Protesters hitching rides as march takes toll
Johannesburg - The last leg of an ANC Youth League "economic freedom" march was underway on Thursday evening, with scattered groups peacefully continuing the walk from Johannesburg to Pretoria.
Others followed in hundreds of buses and minibus taxis, with registration numbers from various provinces. Several ambulances were also part of the procession.
A large police contingent was waiting for their arrival at the Caledonian stadium in Pretoria. By 20:30, African National Congress Youth League members were on the R101 Old Pretoria Road in Midrand.
The third leg of the march, from the Johannesburg Stock Exchange (JSE), started around 18:00, with leader Julius Malema leading the crowd on foot.
Several people were seen alternating between walking and hopping onto buses and taxis following the group, while the braver were walking and singing on their 50km trek to Pretoria.
Paramedics helped a man in his 30s who was feeling faint and could not stand. At least three empty buses were waiting on the side of the Old Pretoria Road.
Johannesburg metro police cars followed with flashing blue lights, while police armed with R5 rifles ensured no marchers got onto the M1 North highway from Marlboro Drive in Sandton.
In Pretoria, two television stations had arrived with vans for satellite broadcasts at the Caledonian stadium, where a night vigil was to be held ahead of the handing over a memorandum to the presidency at the Union Buildings on Friday morning.
Portable toilets and a stage had been set up while security staff in fluorescent jackets were dotted around the stadium.
Free my people
Earlier, Malema handed a memorandum of grievances to the Chamber of Mines in Johannesburg's city centre, before marching to the JSE in Sandton.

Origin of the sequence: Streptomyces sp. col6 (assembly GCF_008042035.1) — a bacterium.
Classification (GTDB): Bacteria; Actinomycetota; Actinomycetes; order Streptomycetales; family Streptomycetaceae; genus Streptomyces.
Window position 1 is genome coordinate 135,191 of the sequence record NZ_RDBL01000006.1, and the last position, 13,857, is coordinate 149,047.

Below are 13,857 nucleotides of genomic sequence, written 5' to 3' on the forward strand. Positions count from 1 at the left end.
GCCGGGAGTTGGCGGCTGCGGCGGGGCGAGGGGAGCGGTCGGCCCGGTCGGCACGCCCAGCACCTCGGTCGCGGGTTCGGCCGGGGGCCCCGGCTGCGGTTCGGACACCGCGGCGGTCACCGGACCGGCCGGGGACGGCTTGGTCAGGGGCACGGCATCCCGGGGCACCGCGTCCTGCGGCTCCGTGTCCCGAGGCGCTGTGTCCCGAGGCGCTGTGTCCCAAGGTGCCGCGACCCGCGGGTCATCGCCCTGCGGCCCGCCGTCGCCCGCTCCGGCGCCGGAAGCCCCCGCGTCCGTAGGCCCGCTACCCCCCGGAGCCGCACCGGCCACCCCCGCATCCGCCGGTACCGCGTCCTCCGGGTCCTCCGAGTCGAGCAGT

The weary marchers had a brief rest before resuming their walk to Pretoria, although a large number dispersed while others boarded buses and taxis.
Many of them had begun gathering from 05:00 in Beyers Naude Square in the Johannesburg CBD. They only began walking at noon, four hours later than planned due to transport problems.
Led by Malema, police cars, four Casspirs and a water cannon, the group sang and danced through the CBD.
Chamber of Mines CEO Bheki Sibiya undertook to distribute the memorandum to its 55 members.
"We understand that the level of unemployment is too high and we agree with the youth league that the level of poverty is too high," he said.
The league wanted the nationalisation of mines and introduction of probation programmes within companies to give youth skills in mining. Malema urged supporters to exercise "maximum discipline" during their "long walk to economic freedom".
"Take your time and walk. We have the whole day and night. You must not run. We [the leadership] are coming to march with you because we are all from poor backgrounds."
Some of the placards carried by marchers read: "The real freedom is economic not parliamentary. Free my people."
Another, bearing slain Libyan leader Muammar Gaddafi's picture, read: "We salute anti-imperialist martyr Gaddafi".
Others read: "90 percent of the economy is still in the hands of the minority" and "Malema we must stand by you through thick and thin."
Stealing our wealth
When the group reached the JSE, Malema chanted: "Down with white capital monopoly. The people who are stealing our wealth must come on stage."
An official from the JSE received the memorandum from Malema, saying only: "Thank you for the opportunity. We will take your demands to the executive."
In response, some members of the crowd sang Dubul'ibhunu (shoot the boer), which has been declared hate speech by a court.
The last mass action by ANCYL members happened outside Luthuli House in central Johannesburg at the start of Malema's disciplinary hearing last month.
Youth league members threw rocks, bottles and bricks at journalists and police, and burnt ANC flags and T-shirts with pictures of President Jacob Zuma printed on them.
The march was taking place a day after testimony in Malema's disciplinary hearing was concluded. He and several co-leaders face charges of bringing the ruling party into disrepute.
Earlier, the SABC reported that members of the Congress of SA Students had forced pupils from Alexandra and Soweto schools to join the march.